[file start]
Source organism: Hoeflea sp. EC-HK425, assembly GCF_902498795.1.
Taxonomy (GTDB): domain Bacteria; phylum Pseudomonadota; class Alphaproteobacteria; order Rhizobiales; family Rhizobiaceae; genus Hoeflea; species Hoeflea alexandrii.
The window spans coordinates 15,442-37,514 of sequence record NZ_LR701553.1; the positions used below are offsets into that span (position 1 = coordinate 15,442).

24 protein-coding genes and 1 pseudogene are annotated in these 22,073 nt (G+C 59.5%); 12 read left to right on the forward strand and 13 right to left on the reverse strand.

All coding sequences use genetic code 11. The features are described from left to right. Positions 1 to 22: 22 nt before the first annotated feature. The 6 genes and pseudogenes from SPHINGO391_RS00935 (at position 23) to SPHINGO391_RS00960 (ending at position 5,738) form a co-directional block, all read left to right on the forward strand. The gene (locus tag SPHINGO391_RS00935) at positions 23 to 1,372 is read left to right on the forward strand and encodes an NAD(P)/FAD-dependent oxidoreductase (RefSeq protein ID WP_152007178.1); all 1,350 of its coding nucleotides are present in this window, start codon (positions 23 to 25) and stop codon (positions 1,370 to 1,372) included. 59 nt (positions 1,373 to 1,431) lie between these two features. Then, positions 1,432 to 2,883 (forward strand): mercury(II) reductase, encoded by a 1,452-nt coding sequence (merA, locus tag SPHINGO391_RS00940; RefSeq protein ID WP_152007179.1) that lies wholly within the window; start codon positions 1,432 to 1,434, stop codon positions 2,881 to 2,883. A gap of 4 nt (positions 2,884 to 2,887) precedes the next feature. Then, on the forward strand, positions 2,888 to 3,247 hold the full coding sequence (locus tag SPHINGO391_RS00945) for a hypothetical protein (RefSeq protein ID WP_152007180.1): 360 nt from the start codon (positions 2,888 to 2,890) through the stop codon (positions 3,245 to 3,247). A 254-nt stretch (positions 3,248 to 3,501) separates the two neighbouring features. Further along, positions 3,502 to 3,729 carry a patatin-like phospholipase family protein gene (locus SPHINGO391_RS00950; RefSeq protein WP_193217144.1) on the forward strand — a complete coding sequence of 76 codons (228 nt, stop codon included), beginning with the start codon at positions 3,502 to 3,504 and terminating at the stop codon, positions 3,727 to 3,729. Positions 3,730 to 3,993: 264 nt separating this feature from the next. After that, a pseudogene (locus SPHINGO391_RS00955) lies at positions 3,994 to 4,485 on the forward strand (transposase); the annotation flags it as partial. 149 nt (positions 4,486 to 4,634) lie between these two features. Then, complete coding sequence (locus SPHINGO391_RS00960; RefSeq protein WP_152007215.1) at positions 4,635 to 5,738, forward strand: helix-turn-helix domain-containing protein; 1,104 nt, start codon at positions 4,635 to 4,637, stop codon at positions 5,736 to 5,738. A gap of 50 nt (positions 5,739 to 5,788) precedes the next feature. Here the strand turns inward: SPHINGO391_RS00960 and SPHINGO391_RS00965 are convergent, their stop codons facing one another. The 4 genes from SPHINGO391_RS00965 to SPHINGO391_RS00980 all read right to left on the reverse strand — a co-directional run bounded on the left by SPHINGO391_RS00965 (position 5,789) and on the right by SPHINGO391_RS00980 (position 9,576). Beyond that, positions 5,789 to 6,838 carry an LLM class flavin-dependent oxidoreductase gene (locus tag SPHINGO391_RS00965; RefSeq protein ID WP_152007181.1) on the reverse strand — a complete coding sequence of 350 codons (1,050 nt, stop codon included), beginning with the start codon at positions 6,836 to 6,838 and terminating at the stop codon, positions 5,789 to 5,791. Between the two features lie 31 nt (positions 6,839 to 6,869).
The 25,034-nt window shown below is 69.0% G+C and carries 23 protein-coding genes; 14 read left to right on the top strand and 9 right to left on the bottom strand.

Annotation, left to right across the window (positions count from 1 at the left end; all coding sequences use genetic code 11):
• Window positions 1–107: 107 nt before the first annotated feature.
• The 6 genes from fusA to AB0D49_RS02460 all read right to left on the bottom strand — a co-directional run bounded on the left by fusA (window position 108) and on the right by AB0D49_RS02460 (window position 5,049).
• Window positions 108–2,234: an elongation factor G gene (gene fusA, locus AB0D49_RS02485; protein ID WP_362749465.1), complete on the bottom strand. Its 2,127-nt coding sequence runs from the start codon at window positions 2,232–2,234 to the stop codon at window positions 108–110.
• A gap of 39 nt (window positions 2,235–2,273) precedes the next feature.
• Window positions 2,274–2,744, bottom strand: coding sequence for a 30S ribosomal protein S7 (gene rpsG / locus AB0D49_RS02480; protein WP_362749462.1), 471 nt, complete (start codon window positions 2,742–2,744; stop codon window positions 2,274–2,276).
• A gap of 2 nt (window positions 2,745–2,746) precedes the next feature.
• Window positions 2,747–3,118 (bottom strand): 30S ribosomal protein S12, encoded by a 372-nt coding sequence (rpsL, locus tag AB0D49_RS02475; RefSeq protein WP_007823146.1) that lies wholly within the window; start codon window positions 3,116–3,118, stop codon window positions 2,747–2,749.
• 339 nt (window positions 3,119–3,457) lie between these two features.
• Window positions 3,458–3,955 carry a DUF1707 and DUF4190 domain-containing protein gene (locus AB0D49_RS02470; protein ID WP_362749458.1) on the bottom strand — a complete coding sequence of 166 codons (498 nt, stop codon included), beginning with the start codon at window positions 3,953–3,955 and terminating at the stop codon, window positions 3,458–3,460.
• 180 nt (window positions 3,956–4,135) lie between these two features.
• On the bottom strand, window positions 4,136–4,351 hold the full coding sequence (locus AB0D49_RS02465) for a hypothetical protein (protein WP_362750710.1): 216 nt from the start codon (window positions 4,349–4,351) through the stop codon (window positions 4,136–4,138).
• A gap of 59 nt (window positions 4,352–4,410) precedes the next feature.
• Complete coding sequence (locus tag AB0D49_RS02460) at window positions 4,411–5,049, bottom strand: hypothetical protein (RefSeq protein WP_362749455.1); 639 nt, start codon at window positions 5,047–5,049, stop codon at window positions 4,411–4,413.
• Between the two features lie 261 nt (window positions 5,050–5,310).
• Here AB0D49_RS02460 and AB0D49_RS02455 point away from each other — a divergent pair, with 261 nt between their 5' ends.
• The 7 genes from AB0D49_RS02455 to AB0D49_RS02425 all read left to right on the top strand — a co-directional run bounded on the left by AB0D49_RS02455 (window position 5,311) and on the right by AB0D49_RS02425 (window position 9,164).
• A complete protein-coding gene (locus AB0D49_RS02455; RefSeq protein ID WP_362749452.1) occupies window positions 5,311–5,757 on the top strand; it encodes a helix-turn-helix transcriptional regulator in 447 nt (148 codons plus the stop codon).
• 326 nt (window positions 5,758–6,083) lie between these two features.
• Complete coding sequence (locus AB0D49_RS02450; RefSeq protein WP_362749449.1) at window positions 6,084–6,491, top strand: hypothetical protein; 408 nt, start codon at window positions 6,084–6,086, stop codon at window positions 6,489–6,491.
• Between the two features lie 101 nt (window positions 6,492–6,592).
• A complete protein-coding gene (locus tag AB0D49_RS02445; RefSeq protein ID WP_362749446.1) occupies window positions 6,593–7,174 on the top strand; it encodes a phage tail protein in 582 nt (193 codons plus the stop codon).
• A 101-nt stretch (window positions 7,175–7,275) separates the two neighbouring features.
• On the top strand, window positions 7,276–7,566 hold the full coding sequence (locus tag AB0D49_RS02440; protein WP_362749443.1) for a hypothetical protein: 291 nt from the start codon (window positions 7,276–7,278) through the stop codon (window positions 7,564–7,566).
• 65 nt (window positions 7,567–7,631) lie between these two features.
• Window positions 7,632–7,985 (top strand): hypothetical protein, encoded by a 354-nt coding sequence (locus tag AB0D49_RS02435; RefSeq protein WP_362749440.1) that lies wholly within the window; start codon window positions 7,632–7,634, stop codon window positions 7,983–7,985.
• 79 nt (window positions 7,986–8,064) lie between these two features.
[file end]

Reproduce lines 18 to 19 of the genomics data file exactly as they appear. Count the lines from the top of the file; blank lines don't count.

• On the bottom strand, window positions 4,136–4,351 hold the full coding sequence (locus AB0D49_RS02465) for a hypothetical protein (protein WP_362750710.1): 216 nt from the start codon (window positions 4,349–4,351) through the stop codon (window positions 4,136–4,138).
• A gap of 59 nt (window positions 4,352–4,410) precedes the next feature.